The ARF’s next Forum will be a one day workshop from 8:00AM to 6:00PM on January 27, 2009 at Bently Reserve, San Francisco. Confirmed speakers include:
- Kim Dedeker (Proctor & Gamble)
- Joel Benenson (Benenson Strategy Group)
- Michael Perman (Levi Strauss)
- Pete Blackshaw (Nielsen Online)
Very exciting stuff!
I just discovered The Poetic Prophet (AKA The SEO Rapper). Here he is rapping about how web standards and proper design can affect the ranking and conversion of pages on your site. Visit the Poetic Prophet’s YouTube page. You know you want to.
Yesterday, Google launched SearchWiki, the biggest news in Web 2.0 since sliced Wikipedia. Once logged into your google account, SearchWiki allows you move search results up or out of Google’s index, for your own personalized results on return visits to the Goog. As well as allowing users to edit, reorder, and remove search results to their liking, SearchWiki allows public commenting on search results, letting others know their opinions on individual web sites [Insert scary music here]. Google’s reasoning here is to make it easier for you to find the results that best suit our needs, with these custom indexed results stored in your Google Account.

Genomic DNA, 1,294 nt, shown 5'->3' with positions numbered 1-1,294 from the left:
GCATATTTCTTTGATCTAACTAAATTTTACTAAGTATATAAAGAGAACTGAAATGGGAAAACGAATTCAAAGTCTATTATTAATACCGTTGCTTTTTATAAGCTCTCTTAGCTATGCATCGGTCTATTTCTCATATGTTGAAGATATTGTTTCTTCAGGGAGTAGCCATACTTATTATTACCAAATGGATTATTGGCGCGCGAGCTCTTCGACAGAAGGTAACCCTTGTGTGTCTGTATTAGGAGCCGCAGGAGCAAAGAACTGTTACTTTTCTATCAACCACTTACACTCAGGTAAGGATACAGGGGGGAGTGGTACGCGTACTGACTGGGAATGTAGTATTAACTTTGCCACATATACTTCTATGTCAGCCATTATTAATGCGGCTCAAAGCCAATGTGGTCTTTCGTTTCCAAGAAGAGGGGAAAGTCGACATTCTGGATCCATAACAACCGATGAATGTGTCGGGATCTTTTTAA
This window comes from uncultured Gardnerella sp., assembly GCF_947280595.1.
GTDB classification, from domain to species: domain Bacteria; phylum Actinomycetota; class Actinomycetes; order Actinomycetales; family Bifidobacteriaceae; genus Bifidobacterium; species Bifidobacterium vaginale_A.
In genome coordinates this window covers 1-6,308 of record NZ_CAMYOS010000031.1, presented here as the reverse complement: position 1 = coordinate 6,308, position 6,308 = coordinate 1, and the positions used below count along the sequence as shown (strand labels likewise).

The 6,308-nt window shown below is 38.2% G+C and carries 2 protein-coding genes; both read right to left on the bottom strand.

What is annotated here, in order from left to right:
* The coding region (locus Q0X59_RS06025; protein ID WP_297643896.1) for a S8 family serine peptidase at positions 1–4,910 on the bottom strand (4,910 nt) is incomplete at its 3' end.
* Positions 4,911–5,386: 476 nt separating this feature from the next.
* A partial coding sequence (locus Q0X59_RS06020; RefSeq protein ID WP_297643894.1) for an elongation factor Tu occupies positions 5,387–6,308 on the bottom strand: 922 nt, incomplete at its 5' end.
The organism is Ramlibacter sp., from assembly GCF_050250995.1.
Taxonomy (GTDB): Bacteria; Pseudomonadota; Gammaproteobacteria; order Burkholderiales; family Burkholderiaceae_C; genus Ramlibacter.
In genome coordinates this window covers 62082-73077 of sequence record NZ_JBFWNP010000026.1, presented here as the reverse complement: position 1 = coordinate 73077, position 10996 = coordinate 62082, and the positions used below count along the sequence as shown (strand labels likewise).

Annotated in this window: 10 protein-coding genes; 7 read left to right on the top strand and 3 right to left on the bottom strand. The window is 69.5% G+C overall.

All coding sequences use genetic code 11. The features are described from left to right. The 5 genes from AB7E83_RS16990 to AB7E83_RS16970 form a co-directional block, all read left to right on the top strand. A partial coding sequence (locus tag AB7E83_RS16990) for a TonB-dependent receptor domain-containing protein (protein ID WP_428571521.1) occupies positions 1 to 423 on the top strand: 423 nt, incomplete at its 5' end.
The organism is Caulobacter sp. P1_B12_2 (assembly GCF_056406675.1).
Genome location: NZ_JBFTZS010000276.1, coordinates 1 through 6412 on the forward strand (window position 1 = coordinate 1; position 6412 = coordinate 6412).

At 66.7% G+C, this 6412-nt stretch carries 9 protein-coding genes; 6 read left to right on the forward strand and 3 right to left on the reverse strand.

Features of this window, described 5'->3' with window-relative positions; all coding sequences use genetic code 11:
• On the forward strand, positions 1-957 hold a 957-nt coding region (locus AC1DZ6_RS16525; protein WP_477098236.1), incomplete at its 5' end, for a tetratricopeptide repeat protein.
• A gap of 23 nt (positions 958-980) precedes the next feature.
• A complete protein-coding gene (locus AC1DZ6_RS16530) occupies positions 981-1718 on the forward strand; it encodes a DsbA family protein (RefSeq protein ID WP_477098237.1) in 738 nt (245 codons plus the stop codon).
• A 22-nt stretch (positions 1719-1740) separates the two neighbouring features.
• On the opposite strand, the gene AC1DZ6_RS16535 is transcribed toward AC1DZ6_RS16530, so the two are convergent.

Well, for those of us with hearts already 100% dedicated to Google, we’ll now have to find other parts of ourselves to dedicate to our beloved search behemoth.
Of course, these pseudo-bookmarked, tailored search results fit nicely into our relatively recent, present day social-media-heavy virtual existence. In the same vein as Del.icio.us, Stumbleupon, Digg, Sphinn, Reddit, Technorati, and countless others, Google now allows us to share our thoughts amongst each other – on the good, bad, and the ugly of all the sites in the Interverse. But wait. Google tells us that
The changes you make only affect your own searches. Well, we’ll see how long until Google revises that statement, because